2013 Hyundai Accent: A Car for all Seasons

Strong points
  • Elegant silhouette
  • Good equipment level
  • Predictable handling
  • Well-adapted engine
Weak points
  • Soundproofing not quite perfect
  • Average rear visibility
  • Hard plastics
Full report

It wasn’t too long ago that people bought the Hyundai Accent mainly for its very competitive price. They didn’t pay much attention to its plain appearance or noisy and none-too-dynamic mechanics. They also chose this model for its reliability: it was uncomplicated – even elementary – but it was pretty robust. And when you buy a vehicle for economic reasons, you don’t intend to spend a lot of time at the garage or invest in costly repairs. It was a sound argument.

But everything changed in 2011 with the arrival of the much more elegant 2012 version – in particular the five-door configuration – and its fully revamped mechanics. It went from having a drivetrain that was almost obsolete to one that is quite interesting. We figured that this was a great opportunity to learn more about the model.

So, since the end of March, we have travelled more than 4,500 km at the wheel of a GLS equipped with a six-speed manumatic transmission. As with all versions of the Accent, this one was powered by a 1.6-litre four-cylinder engine producing 138 horsepower and 123 lbs-ft of torque, which is in line the category average. This same engine powers the base version of the Hyundai Veloster, a four-door hatchback with a back door on the right side only.

Universal appeal

 While the old Accent’s style wasn’t very well liked, it was a completely different story with our test car. Indeed, those who examined it or actually got to peek inside had nothing but positive things to say about its shape and interior design. This little hatchback simply doesn’t look like a cheap car. Its profile is less daring than that of the Veloster, with which it shares its platform, buts it’s much more balanced. Plus, the rear liftgate is useful when you want to transport bulkier objects. Other eye-catching features: the almond-shaped headlights that extend onto the fenders and the truncated tail end with its large sculpted lights.

The passenger compartment also garnered positive feedback. While many sub-compacts come with a lacklustre and bare-bones dashboard, the Accent’s is not only elegant but user-friendly. A small information screen in the middle breaks the monotony of all those buttons. Everyone who drove this sub-compact really appreciated the USB jack for listening to music on their MP3 players or even charging their cellular phone.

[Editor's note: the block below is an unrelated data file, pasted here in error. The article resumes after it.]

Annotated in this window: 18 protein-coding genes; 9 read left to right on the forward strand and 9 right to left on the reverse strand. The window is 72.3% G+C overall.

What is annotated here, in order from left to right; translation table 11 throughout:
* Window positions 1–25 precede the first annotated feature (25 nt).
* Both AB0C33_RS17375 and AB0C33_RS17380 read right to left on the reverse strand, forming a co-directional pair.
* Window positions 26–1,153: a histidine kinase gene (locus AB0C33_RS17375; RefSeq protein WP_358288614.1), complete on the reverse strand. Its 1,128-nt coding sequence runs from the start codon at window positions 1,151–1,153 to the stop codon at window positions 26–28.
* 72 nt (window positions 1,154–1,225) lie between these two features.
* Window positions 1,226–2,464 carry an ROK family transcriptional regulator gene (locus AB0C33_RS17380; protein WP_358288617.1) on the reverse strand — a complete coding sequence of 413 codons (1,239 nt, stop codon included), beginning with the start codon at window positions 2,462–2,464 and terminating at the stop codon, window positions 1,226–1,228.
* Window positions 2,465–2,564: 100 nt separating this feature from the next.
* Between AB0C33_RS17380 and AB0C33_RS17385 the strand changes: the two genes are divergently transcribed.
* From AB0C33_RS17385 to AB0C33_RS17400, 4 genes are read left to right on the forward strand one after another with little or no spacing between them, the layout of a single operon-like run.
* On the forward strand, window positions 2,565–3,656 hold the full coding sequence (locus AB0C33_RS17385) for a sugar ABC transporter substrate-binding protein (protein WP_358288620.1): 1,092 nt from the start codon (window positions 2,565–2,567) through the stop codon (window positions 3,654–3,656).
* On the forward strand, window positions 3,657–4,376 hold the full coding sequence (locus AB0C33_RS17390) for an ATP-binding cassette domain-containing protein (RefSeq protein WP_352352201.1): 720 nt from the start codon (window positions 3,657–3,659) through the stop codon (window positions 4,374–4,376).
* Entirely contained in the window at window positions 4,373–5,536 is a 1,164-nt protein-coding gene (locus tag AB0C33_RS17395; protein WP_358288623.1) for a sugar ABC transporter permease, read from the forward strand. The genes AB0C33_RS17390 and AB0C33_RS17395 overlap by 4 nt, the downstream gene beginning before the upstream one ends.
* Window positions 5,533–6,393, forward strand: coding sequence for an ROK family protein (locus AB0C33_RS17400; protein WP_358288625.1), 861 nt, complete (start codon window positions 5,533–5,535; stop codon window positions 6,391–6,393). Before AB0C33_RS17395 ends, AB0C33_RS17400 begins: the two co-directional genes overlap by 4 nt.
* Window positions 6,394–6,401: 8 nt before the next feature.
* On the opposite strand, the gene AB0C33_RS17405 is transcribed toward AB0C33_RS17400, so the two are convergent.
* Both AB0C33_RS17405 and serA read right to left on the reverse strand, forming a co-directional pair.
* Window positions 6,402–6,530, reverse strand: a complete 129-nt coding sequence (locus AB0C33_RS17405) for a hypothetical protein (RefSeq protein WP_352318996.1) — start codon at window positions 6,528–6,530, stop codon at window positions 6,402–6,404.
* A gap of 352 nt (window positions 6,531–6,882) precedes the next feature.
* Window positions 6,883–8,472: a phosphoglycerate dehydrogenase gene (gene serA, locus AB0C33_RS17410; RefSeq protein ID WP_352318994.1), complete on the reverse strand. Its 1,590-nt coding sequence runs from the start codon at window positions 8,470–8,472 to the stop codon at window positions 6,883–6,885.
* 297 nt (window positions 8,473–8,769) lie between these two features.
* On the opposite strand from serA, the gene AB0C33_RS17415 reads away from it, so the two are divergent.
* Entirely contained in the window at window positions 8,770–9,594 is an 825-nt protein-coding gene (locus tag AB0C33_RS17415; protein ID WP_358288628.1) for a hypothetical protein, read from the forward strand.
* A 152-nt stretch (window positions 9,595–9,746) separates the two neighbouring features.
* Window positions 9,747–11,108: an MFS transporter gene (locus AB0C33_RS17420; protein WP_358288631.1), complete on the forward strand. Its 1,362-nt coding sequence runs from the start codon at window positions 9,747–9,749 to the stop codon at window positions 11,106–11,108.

The people who drove it also liked the two main gauges with their easy-to-read white numbers on a black background. Finally, the radio and cruise control commands mounted on the spokes of the steering wheel turned out to be very practical. It would have been perfect if the dashboard plastics weren’t so hard. But that’s the norm in this category. The front seats were comfortable, even on relatively long trips, although the back seats were rather cramped.

All seasons

Since this test drive began at the end of March and spring arrived late this year, we cleared more than our fair share of snow off the Accent. What’s more, the temperature was unusually cold for the time of year, which means we appreciated our Hyundai’s winter-driving capabilities.
We had no trouble getting around in deep snow, and the car demonstrated good traction in these conditions. Of course, the car’s winter tires can take some of the credit for that, but it also goes to show that the Accent is a well-balanced vehicle. Speaking of tires, its Continental ContiWinter Contacts performed very well – even after taking on hundreds of potholes.

Given that the car was brand new when we took possession of it, no mechanical issues came up over the first few thousand kilometres. However, some test drivers indicated that sometimes the engine took a little bit of time before it got going. By “bit of time” they mean a fraction of a second longer than the average. This slight lag in cold temperatures can be explained by the fact that the engine uses a direct fuel injection system. But you have to be pretty nitpicky to notice...

Behind the wheel, you’ll notice that the car is agile in traffic, the automatic transmission shifts smoothly and quickly, and the body is very solid. On the other hand, the soundproofing could be improved, but no one seemed to mind that too much. Furthermore, some of our more daring drivers found that the car reached the limits of its handling quickly when it was driven very fast.

Our Accent’s five-door configuration helped us transport a wide variety of objects. However, when the rear seatbacks are folded down, the floor is not completely flat. A part of the floor remains ever so slightly raised, preventing you from sliding objects in.

With a tad less than 5,000 km on the odometer, this Hyundai was not only up to the task, but it was elegant, practical, reliable (until proven otherwise) and a lot of fun to drive. Finally, the average fuel consumption was a little more than 7.0 litres per 100 km, which isn’t half bad considering the wintery temperatures that characterized our spring.

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